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Olaf & Elke
Toyota Coaster Conversion
A diary about converting my Toyota Coaster school bus into a motorhome.
5 Feb 2019There was always the idea in my head to build a tiny house or a convert a van. A tiny house needs a piece of (expensive) land to rest and a van offers not enough space to really live in it. Both ideas were very tempting but somehow not really ideal for me.
I hesitated a little while but then realized that there is nothing to loose here. I could always sell it if it doesn't work out.
Get her registered
18 Feb 2019Because the bus has a maximum weight of 4.99t, I would have needed a special licence to drive it. After a bit of research I found out that most people get it "down-graded" to a 4.49t light vehicle that can be driven with a normal licence. So I had to take all seats out, put a temporary bed in and got an engineer to certify it as a 3-seater motorhome.
First day at home
20 Feb 2019First day home. I took these photos and sent them to an insurance company specialized in motor-homes and camper vans. It wasn't too expensive to get comprehensive insurance.
Not too much rust on the bus either but parts of the paint came off when the previous owners tried to take of some stickers.
Couch and Guest BedHere is a section of the bus where I tried to figure out how to best fit furniture to the walls. I'm using 4 mm plywood sheets and dressed timber. The lower timber is fixed with M 10 screws to the threats where the seats where mounted. This should be very solid. There are also threats on the floor I can use.
The Floor is just a simple 12 mm plywood. I replaced the old vinyl with commercial grade vinyl planks. This seemed the best option. I would have liked to put some real timber in it but the height of the bus was already just high enough for me to stand.
The wood is treated with natural linseed oil. This gives some basic protection and brings out the texture. I might finish some exposed parts with bee wax to seal them off. Bee wax is one of the most resistant substances on the planet.
Floor and Water DamageTurns out the left side tail light was leaking and the last plank had some serious water damage. It had to be replace. Underneath where some patches of rust. Most of the rust just traveled from a few spots and could be wiped away. I treated all the rusty bits with rust converter and painted them with primer and enamel. I should have done that before I put the floor in but I thought I could ignore the rust as there was only a little bit visible inside.The new marine grade water resistant plywood. I also treated it with good old linseed oil. You can see the neat and tidy white metal beams after rust treatment.
I am insulating the bus interior with Earth Wool from Bunnings. A pack is about $ 70 and it will last for all parts. When insulating it's important that you leave no gaps. This type of insulation is much better than solid sheets.
The windows will be either behind cupboards or will have fly screens so I'm not too fuzzed about the tinting.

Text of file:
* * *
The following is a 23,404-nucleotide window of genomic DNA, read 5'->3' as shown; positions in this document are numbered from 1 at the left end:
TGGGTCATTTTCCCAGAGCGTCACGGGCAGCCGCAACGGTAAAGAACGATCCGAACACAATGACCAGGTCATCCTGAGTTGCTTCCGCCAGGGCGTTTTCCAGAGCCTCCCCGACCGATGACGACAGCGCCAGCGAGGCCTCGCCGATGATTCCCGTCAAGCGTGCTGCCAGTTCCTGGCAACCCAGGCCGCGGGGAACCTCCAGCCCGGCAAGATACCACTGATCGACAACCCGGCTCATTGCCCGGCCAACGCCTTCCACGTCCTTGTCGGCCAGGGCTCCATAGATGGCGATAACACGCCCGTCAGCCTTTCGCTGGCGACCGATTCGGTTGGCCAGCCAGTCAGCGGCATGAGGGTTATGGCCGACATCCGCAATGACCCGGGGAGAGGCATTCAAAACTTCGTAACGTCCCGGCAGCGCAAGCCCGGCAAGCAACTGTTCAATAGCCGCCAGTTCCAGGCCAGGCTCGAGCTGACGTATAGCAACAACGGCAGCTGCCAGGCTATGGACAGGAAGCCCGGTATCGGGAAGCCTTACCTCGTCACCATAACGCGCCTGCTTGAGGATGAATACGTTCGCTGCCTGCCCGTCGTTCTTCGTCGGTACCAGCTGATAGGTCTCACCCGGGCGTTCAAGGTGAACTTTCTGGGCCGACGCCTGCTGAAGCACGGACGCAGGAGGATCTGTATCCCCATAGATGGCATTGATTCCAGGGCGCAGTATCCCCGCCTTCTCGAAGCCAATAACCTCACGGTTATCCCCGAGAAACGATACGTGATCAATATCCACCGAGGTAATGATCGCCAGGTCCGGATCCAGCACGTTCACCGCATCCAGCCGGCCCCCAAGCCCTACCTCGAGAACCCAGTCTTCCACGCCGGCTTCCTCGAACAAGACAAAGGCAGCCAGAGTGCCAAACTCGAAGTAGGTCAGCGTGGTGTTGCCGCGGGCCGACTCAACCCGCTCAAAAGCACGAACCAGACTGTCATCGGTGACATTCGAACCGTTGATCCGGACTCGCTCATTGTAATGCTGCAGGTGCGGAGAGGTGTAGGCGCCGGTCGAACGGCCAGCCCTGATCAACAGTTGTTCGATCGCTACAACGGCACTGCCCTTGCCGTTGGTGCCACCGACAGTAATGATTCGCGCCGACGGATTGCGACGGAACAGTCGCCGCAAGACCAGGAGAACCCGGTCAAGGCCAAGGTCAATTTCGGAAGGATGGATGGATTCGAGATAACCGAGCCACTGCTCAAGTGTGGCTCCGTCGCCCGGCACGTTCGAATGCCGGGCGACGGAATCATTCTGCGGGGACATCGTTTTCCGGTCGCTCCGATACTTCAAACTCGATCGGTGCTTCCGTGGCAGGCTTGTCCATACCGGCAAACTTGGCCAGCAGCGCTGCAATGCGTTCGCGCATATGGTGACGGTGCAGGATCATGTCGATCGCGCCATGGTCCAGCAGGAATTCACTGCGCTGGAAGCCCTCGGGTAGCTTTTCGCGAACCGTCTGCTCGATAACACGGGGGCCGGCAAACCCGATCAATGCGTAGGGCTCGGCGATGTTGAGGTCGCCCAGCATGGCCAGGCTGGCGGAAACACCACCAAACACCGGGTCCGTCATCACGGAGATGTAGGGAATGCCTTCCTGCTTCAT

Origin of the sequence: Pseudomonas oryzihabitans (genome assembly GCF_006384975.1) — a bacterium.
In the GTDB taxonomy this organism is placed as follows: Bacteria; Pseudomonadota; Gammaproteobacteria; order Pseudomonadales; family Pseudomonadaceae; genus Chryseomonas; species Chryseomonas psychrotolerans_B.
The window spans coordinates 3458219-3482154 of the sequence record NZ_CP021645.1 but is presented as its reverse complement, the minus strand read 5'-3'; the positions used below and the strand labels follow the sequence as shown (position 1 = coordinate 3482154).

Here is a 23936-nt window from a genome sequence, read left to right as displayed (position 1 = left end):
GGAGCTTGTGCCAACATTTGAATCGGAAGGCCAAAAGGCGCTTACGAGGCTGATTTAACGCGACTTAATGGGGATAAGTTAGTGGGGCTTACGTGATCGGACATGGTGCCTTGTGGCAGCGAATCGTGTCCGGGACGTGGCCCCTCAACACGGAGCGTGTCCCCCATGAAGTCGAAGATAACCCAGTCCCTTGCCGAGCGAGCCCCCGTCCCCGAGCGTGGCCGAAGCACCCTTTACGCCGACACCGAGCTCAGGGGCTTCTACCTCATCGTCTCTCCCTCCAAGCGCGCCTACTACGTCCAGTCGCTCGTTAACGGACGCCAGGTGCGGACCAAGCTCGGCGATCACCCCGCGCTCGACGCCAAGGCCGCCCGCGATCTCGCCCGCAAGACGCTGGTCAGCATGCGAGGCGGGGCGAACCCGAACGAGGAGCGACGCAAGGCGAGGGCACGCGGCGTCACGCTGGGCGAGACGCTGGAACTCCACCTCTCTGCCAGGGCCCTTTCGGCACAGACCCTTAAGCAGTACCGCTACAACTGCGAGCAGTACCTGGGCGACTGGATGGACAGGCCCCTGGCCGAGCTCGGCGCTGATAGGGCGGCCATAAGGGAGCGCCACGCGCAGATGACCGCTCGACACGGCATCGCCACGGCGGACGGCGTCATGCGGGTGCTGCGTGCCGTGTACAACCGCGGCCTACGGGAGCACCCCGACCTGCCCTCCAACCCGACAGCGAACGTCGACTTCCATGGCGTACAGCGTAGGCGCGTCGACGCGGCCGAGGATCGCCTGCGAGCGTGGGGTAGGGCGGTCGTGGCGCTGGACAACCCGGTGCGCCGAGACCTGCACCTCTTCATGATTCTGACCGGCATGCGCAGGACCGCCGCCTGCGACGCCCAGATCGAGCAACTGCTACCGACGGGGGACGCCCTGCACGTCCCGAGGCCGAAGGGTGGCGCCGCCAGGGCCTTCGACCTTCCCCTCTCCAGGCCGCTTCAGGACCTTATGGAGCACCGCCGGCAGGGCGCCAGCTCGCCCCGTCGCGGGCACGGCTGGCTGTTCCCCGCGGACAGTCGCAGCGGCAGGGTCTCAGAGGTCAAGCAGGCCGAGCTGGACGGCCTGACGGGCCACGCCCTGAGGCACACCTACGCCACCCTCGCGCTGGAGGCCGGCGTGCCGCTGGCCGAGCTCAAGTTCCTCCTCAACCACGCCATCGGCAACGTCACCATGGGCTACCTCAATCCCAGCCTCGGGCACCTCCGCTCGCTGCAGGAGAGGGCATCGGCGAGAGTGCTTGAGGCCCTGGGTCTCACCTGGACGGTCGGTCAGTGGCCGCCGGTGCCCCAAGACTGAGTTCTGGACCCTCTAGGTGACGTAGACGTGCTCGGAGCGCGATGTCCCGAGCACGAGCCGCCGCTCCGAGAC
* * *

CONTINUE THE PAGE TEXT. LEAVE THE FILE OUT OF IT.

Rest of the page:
Starting with the KitchenNow that the floor is in I can actually start thinking about the rest of the fit out.
I used 3ds max to plan the interior. It would be silly to waste any space. Storage will always be very valuable. So I figured out what I need in the kitchen: A fridge, a gas cooker, a sink and a microwave. I decided against an oven as they are very expensive, still look a bit flimsy and take a lot of space.I'm using pine as much as I can. It is cheap and I can get it in many sizes as dressed planks. I don't have proper joiner machinery so I need to rely on screws a lot. The three structures under the bench top are the main support for the kitchen cabinets. They are fixed to the old seat belt threats and to the floor. It doesn't move a bit. Better a few screws too many than not enough.
Test Drive to BrisbaneI did a bit of body work while waiting for the gas bottle box. I closed the whole and treated all little rust bits on this side. Then I used putty to smooth out where the paint came off. It's not the original paint so you can see where I spray painted it. The little things you learn while doing it. I don't want it to rust and hopefully the enamel spray paint will do just that. Let's say it will have a bit of character.
I haven't decided yet if I will use the original paint for the side or the same white enamel. The enamel is a bit harder. The original water based paint will take a lot longer to get hard.
I went to Brisbane to get the shower, toilet and sink as well as the gas bottle box. You can't have any gas bottles inside. They need to be sealed off and only accessible from the outside.
The bus did run very smooth. After all it's a Toyota and with only around 300.000 km on the clock it hasn't traveled too much for a bus.
Gasbox and more Work on the KitchenThe gas bottle needs to be in a sealed box. It can't be inside the bus by regulations. It's a box for 2 4l gas bottles. Probably one bottle would have been enough. I had to cut a pretty big hole into the side of the bus. From my engineering background I deemed it save. Because of all the windows the chassis sits on a strong frame.